Zach Klaassen: Yeah, absolutely. I know one thing that's come to light in the last probably 5 to 10 years is financial toxicity, and certainly what, depending on the study they rated, maybe one in five or one in three men with advanced prostate cancer may suffer from financial toxicity. So perhaps you can comment on if you see that in Brazil, and how it's tough to mitigate this. These are expensive medications, perhaps insurance isn't covering it. How do you address that from a psycho-oncology standpoint?

Cristiane Bergerot: Yeah, it's really crazy. Because even the insurance, it's really tough here, for example, for a patient to get abiraterone. Sometimes they have to, I don't know, find ways to get this type of medication. And we know that this can really change the story of their disease. So it's really hard still here. So I think we don't know enough about the financial issues in Brazil. We really don't know. We have a small proportion of patients who are doing pretty well, but I think the majority are really facing a lot of difficulties, and also a lot of hardship during this process, that is really impacting on their quality of life, and also on the way they're coping with their disease, and also with their prognosis.

Zach Klaassen: Yeah, it's quite sobering when you see some of these studies that the patients that have financial toxicity are even at risk of worse outcomes, and not even thinking about the depression and everything else, but even just cancer outcomes can be worse for these patients. So it's something that we face here, and it sounds like you face it there as well.

Cristiane Bergerot: Yeah, definitely.

Zach Klaassen: So my last question is, basically just allowing you the floor, to speak to anything that we may not have touched on, but also to maybe give our listeners and viewers just a couple of take home messages. The majority, I would imagine, are not psycho-oncologists, but what can we be looking for as medical oncologists, radiation oncologists, urologic oncologists, so maybe a platform to say anything else we may not have touched on, plus a couple of key take home messages for our colleagues.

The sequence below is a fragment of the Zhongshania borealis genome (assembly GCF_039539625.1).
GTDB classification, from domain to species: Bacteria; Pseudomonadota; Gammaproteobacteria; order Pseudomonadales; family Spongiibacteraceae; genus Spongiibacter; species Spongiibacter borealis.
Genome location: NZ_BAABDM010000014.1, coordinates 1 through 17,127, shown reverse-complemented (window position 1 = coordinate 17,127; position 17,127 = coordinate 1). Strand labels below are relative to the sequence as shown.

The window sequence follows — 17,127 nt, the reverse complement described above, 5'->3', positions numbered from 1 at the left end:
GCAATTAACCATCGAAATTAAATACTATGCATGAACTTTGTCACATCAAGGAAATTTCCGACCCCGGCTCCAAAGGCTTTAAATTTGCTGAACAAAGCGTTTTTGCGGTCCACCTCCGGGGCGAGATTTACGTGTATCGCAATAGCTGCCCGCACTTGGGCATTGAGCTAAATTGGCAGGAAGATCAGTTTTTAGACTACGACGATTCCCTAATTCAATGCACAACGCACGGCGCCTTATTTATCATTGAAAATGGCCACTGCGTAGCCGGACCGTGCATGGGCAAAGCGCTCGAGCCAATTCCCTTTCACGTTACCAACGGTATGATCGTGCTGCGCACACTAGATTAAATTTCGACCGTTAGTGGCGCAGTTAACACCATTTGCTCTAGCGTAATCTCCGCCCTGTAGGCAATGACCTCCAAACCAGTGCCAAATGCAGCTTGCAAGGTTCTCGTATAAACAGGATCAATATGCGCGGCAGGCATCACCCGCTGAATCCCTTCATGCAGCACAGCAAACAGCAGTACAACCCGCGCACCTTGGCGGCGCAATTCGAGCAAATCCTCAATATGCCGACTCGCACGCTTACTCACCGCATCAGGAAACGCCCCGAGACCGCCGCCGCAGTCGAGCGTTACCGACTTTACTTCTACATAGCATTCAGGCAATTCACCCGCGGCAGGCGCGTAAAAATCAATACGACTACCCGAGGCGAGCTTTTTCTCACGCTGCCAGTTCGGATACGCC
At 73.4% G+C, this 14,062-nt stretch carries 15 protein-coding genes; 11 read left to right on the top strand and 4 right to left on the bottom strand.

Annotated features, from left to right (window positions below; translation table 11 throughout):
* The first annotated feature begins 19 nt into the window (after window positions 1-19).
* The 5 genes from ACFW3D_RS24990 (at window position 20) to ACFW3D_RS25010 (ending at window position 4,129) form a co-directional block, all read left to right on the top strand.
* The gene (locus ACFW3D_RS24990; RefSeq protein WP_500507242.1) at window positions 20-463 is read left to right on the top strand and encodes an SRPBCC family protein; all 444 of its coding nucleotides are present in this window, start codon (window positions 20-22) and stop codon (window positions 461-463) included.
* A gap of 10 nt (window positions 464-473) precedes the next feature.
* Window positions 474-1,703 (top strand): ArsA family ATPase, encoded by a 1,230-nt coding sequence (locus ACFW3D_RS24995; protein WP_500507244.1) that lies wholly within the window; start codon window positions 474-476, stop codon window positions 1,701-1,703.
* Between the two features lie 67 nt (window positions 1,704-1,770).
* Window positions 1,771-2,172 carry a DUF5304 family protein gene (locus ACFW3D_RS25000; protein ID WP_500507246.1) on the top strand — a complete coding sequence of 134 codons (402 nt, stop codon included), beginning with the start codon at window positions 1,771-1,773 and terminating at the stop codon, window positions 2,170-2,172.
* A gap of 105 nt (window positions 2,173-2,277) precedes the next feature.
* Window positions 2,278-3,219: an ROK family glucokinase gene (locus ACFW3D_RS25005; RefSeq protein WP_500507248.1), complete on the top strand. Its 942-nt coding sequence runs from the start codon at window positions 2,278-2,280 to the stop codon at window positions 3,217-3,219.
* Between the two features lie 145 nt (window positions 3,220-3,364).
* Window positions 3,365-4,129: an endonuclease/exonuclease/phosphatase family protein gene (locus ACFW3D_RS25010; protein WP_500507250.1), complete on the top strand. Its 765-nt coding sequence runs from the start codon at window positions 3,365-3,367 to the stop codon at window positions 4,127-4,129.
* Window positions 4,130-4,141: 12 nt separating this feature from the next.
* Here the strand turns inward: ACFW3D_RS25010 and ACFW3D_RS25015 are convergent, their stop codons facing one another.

Cristiane Bergerot: I would highlight the importance of survivorship care planning. Also, we should be monitoring for and managing side effects of cancer treatment. Promoting healthy lifestyles, behaviors. We know that physical activity is really great for patients with prostate cancer, so we definitely should try to have our patients to get more involved in this, and also trying to have a better habit of deciding which type of food they will take. And also I will highlight, promote addressing some emotional and physical needs. So we should be aware of that.

And I think one of the points that is really key is the shared decision making. We are really having more information about that, and more information about which type of treatment is best for our patients. So we really have to involve our patient in this process, and try to find ways to discuss and to document the benefits and risk of cancer treatments and side effects, and identify barriers that may impact on their decision, and refer all patients that are having some issues with this to appropriate service.

Zach Klaassen: Yeah, no, that's great. I think the one message I say too is, as you're a urologic oncologist, and then, in the clinic, we're busy, but we have to understand. We don't have to treat all of these issues, but we have to be able to identify them. Because as the oncologist, we may be the frontline, but understanding the patient that may be depressed, and having screening tools like the NCCN thermometer. And educating our staff and the clinic to look for these signs, and then making the referrals to appropriate people like yourself. I think that's the key is, we have to take those five to 10 seconds and read the room, and understand what the body language is, or what they may be saying to us.

Cristiane Bergerot: Yes, for sure. Definitely.

Zach Klaassen: Dr. Bergerot, thank you so much. I know our listeners will get a lot out of our conversation. I appreciate your time, and I look forward to chatting again soon.

Cristiane Bergerot: Thank you, have a great day. Bye-bye.